What Discrete Math and Lisp Can Teach Us About Good Coding Habits / by Daniel Ehrman

When I was in my undergrad, I had the pleasure of reading, and to be honest, writing, countless lines of confusing code written in a variety of languages. To be fair, I had inherited some pretty bad habits from when I taught myself BASIC as a kid, but it seems like college courses never did a really great job of pushing clean coding style. Sure, heavy emphasis was always placed on designing scalable, efficient programs, but algorithmic complexity is quite distinct from code complexity, and generally a quality coding style was almost always left as an exercise to the student.

That is until my senior year—Introduction to Artificial Intelligence. Building on a foundation in Discrete Math, where students are educated in the laws and techniques of formal logic, this course sought to remove from our minds the baggage of sequential programming (C, FORTRAN, Python, etc.) and instead see the computer as an executor of logic—returning a decision from a single logical function.

As it turns out, thinking about programs this way has profound effects on the way we write our code: specifically, it enforces a logical structure. Let's take a look at a very simple function in C that computes the length of a linked list:

int length_of_list(t_linked_list *some_list)
  int length = 0;
  while(some_list != NULL)
      some_list = some_list->next;
  return length;

Efficient? Sure. Straightforward? Eh. Honestly, with an algorithm so simple, it would be hard to get lost in this code. But the point here is to think about the result we're trying to achieve and to question whether the structure of the code is representative of that goal. Is it?

We'll come back to that thought in a moment. But for now, let's look at an equivalent function in Lisp:

(defun length-of-list (some-list)
  (if (null some-list)
      (+ 1 (length-of-list (rest some-list)))))

Pay attention to the way this code is structured (like a logical proof):

  1. Base case: Does the list have any elements?
  2. Inductive step: What is the length of the list if we remove an element?

While this is a pretty simple function, thinking about our code this way—as a set of "propositions," if you will—can deeply shape the way we plan and organize our code.

"But wait!" says the code-savvy reader. "That's not fair! You're comparing an iterative algorithm in one language to a recursive (and less efficient) algorithm in another!"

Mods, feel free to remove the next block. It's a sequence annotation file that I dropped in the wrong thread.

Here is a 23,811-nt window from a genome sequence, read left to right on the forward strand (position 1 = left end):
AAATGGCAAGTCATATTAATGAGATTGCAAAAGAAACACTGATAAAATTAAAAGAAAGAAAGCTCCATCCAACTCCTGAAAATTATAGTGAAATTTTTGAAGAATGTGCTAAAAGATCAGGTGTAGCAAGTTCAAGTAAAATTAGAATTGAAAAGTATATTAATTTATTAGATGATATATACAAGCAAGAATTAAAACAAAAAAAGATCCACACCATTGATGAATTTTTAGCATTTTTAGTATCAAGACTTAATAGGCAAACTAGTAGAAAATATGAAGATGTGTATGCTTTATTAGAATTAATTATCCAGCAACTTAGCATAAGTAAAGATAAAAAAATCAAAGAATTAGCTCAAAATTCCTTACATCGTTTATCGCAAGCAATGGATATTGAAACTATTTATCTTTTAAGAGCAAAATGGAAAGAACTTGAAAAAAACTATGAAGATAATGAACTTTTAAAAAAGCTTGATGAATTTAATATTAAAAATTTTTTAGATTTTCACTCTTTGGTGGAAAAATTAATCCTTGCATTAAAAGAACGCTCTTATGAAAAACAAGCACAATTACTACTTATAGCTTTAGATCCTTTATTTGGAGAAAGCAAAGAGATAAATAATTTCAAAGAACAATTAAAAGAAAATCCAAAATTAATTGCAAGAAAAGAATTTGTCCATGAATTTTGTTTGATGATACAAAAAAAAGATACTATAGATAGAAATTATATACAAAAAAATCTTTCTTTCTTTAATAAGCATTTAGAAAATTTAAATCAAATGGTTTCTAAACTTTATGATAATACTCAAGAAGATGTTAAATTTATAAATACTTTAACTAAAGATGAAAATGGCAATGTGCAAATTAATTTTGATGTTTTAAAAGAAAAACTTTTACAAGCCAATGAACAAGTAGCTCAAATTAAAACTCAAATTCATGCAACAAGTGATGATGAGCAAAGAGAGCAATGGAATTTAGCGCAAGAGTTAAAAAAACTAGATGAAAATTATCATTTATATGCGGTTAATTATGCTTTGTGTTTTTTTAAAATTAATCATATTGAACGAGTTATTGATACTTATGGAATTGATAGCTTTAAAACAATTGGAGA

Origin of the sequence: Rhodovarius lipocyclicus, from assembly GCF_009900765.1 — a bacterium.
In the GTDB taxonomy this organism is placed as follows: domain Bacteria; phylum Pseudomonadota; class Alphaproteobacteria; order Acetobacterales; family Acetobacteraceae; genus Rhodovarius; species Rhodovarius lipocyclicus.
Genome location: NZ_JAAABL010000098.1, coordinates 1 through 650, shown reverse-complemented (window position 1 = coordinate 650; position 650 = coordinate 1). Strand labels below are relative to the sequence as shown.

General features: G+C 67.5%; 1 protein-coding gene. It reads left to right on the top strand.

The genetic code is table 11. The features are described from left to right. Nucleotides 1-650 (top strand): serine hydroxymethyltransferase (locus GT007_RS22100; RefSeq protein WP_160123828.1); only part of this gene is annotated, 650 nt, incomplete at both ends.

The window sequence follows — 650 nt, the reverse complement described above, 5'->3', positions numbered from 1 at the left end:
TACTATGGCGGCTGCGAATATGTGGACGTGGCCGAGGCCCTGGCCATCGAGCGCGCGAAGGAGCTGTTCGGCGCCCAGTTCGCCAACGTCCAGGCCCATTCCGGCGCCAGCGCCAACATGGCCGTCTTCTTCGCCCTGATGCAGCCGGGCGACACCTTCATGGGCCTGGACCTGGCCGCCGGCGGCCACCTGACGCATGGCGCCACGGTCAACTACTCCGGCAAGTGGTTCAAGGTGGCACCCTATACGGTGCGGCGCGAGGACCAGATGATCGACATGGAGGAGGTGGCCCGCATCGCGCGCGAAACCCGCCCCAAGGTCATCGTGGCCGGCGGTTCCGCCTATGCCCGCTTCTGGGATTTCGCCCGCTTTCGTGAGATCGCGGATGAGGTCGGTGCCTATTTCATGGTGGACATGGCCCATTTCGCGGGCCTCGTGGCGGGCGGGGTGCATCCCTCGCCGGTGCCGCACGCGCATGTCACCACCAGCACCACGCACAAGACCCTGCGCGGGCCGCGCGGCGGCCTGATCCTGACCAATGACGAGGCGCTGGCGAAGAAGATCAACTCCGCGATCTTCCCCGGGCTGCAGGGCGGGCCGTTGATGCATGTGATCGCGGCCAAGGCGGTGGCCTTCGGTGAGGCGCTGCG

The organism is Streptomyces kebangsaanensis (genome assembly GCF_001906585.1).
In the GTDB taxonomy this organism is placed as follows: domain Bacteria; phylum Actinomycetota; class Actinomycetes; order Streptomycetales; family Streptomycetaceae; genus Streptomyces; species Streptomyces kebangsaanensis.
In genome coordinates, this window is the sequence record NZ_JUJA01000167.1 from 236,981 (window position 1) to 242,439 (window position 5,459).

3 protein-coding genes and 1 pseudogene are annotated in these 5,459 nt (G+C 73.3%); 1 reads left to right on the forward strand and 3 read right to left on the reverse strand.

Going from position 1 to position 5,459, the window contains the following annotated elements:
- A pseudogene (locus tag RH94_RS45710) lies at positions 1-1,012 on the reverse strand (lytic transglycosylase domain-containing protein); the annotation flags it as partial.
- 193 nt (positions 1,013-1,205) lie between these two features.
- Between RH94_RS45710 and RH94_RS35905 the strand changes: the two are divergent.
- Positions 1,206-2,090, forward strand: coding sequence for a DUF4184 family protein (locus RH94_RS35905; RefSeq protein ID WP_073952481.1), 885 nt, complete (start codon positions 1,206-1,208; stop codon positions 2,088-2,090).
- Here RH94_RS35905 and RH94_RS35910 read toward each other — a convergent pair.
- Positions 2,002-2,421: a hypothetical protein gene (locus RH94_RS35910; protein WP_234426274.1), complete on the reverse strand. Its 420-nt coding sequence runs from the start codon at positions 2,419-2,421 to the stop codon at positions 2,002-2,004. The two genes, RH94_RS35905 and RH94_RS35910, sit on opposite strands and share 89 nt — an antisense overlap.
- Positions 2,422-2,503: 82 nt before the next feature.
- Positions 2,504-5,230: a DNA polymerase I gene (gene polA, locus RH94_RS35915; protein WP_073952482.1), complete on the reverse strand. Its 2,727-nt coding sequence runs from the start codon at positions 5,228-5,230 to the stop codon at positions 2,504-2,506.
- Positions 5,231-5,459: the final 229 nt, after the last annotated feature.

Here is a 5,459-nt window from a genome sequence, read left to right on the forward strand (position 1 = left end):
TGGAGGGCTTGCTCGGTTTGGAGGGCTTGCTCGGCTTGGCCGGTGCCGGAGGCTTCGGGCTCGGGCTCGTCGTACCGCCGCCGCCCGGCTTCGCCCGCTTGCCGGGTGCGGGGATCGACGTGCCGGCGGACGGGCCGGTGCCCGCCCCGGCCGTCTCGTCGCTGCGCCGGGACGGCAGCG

Guilty. The truth is that while recursion can result in some truly beautiful programs, it seldom results in the most space- or time-efficient program. And the truth is that Lisp is designed to work with lists, so I've intentionally chosen an unfair example.

But the point here is not to start a language war or, as I said earlier, discuss algorithmic complexity; the point is to demonstrate what we can learn from a (less-than-popular) language that tends to enforce good behavior.

For kicks, here is the recursive variant of the original C function:

int length_of_list(t_linked_list *some_list)
  if(some_list == NULL)
      return 0;
      return (1 + length_of_list(some_list->next));

Alright, so again (as I often ask myself at the end of these posts), what's the point? All I see are two versions of the same function, and the one style that I'm supposedly pushing is actually the least efficient of the two.

Well, the key here is to break out of the algorithm design box and instead think of our code like an expository essay. We've got a lot to say; we can choose a thousand different ways to say it; and we want to find the most effective way to make our point.

So when I begin writing a function, like writing an essay, I develop a plan. I ask myself, "What are we trying to achieve here? What are the possible cases? What are the possible results?" What I've found is that thinking of my programs at this higher organizational level yields a body of code that is easier to follow and perhaps more importantly, easier to update.

Give it a shot sometime; I think you'll like what you see.